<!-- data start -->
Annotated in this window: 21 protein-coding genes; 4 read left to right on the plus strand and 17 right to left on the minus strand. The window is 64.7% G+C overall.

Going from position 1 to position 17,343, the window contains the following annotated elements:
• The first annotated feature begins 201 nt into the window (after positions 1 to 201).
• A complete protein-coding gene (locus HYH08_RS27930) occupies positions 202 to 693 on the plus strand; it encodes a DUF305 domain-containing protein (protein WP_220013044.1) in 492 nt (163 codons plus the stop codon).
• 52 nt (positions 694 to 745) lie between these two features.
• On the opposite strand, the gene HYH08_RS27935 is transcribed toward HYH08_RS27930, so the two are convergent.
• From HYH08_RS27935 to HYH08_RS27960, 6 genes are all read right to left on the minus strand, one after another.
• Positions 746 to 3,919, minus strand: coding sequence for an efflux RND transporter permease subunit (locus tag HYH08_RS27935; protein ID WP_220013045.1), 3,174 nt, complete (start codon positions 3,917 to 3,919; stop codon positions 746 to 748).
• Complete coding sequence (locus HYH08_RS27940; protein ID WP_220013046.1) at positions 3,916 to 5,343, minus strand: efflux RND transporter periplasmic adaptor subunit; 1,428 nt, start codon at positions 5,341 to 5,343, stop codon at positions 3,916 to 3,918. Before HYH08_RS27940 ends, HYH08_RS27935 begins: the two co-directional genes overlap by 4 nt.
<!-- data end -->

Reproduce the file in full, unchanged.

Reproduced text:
Annotated in this window: 21 protein-coding genes; 4 read left to right on the plus strand and 17 right to left on the minus strand. The window is 64.7% G+C overall.

Going from position 1 to position 17,343, the window contains the following annotated elements:
• The first annotated feature begins 201 nt into the window (after positions 1 to 201).
• A complete protein-coding gene (locus HYH08_RS27930) occupies positions 202 to 693 on the plus strand; it encodes a DUF305 domain-containing protein (protein WP_220013044.1) in 492 nt (163 codons plus the stop codon).
• 52 nt (positions 694 to 745) lie between these two features.
• On the opposite strand, the gene HYH08_RS27935 is transcribed toward HYH08_RS27930, so the two are convergent.
• From HYH08_RS27935 to HYH08_RS27960, 6 genes are all read right to left on the minus strand, one after another.
• Positions 746 to 3,919, minus strand: coding sequence for an efflux RND transporter permease subunit (locus tag HYH08_RS27935; protein ID WP_220013045.1), 3,174 nt, complete (start codon positions 3,917 to 3,919; stop codon positions 746 to 748).
• Complete coding sequence (locus HYH08_RS27940; protein ID WP_220013046.1) at positions 3,916 to 5,343, minus strand: efflux RND transporter periplasmic adaptor subunit; 1,428 nt, start codon at positions 5,341 to 5,343, stop codon at positions 3,916 to 3,918. Before HYH08_RS27940 ends, HYH08_RS27935 begins: the two co-directional genes overlap by 4 nt.